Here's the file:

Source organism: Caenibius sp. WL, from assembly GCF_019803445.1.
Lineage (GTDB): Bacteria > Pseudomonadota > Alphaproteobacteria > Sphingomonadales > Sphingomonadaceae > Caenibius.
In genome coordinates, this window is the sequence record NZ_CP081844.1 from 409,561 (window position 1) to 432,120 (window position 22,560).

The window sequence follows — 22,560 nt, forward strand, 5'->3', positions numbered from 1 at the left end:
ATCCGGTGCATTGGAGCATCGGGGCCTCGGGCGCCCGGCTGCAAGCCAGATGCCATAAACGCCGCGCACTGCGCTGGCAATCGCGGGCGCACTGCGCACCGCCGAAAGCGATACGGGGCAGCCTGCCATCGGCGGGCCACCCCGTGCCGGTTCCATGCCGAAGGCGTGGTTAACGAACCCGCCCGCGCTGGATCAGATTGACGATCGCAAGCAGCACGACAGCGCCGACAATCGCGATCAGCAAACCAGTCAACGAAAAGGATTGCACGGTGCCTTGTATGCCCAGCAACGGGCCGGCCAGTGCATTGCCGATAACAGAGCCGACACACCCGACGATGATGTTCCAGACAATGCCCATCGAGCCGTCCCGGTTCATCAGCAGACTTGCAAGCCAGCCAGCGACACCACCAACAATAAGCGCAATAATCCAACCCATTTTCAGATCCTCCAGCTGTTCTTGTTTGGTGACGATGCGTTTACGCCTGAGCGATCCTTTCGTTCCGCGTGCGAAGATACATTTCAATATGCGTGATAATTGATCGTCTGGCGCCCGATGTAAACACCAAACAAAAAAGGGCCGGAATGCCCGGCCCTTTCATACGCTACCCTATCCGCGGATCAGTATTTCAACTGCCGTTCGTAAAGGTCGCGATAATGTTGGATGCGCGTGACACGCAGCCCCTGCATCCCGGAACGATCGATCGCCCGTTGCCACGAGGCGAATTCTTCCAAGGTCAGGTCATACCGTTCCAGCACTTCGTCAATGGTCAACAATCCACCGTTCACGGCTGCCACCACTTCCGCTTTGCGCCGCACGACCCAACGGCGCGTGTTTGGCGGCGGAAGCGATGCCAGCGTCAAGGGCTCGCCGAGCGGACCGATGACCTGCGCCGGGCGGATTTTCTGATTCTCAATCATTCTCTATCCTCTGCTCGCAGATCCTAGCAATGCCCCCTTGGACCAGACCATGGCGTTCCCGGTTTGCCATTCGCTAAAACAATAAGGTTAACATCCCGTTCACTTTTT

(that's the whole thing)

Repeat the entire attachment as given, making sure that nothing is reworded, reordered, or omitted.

Source organism: Caenibius sp. WL, from assembly GCF_019803445.1.
Lineage (GTDB): Bacteria > Pseudomonadota > Alphaproteobacteria > Sphingomonadales > Sphingomonadaceae > Caenibius.
In genome coordinates, this window is the sequence record NZ_CP081844.1 from 409,561 (window position 1) to 432,120 (window position 22,560).

The window sequence follows — 22,560 nt, forward strand, 5'->3', positions numbered from 1 at the left end:
ATCCGGTGCATTGGAGCATCGGGGCCTCGGGCGCCCGGCTGCAAGCCAGATGCCATAAACGCCGCGCACTGCGCTGGCAATCGCGGGCGCACTGCGCACCGCCGAAAGCGATACGGGGCAGCCTGCCATCGGCGGGCCACCCCGTGCCGGTTCCATGCCGAAGGCGTGGTTAACGAACCCGCCCGCGCTGGATCAGATTGACGATCGCAAGCAGCACGACAGCGCCGACAATCGCGATCAGCAAACCAGTCAACGAAAAGGATTGCACGGTGCCTTGTATGCCCAGCAACGGGCCGGCCAGTGCATTGCCGATAACAGAGCCGACACACCCGACGATGATGTTCCAGACAATGCCCATCGAGCCGTCCCGGTTCATCAGCAGACTTGCAAGCCAGCCAGCGACACCACCAACAATAAGCGCAATAATCCAACCCATTTTCAGATCCTCCAGCTGTTCTTGTTTGGTGACGATGCGTTTACGCCTGAGCGATCCTTTCGTTCCGCGTGCGAAGATACATTTCAATATGCGTGATAATTGATCGTCTGGCGCCCGATGTAAACACCAAACAAAAAAGGGCCGGAATGCCCGGCCCTTTCATACGCTACCCTATCCGCGGATCAGTATTTCAACTGCCGTTCGTAAAGGTCGCGATAATGTTGGATGCGCGTGACACGCAGCCCCTGCATCCCGGAACGATCGATCGCCCGTTGCCACGAGGCGAATTCTTCCAAGGTCAGGTCATACCGTTCCAGCACTTCGTCAATGGTCAACAATCCACCGTTCACGGCTGCCACCACTTCCGCTTTGCGCCGCACGACCCAACGGCGCGTGTTTGGCGGCGGAAGCGATGCCAGCGTCAAGGGCTCGCCGAGCGGACCGATGACCTGCGCCGGGCGGATTTTCTGATTCTCAATCATTCTCTATCCTCTGCTCGCAGATCCTAGCAATGCCCCCTTGGACCAGACCATGGCGTTCCCGGTTTGCCATTCGCTAAAACAATAAGGTTAACATCCCGTTCACTTTTT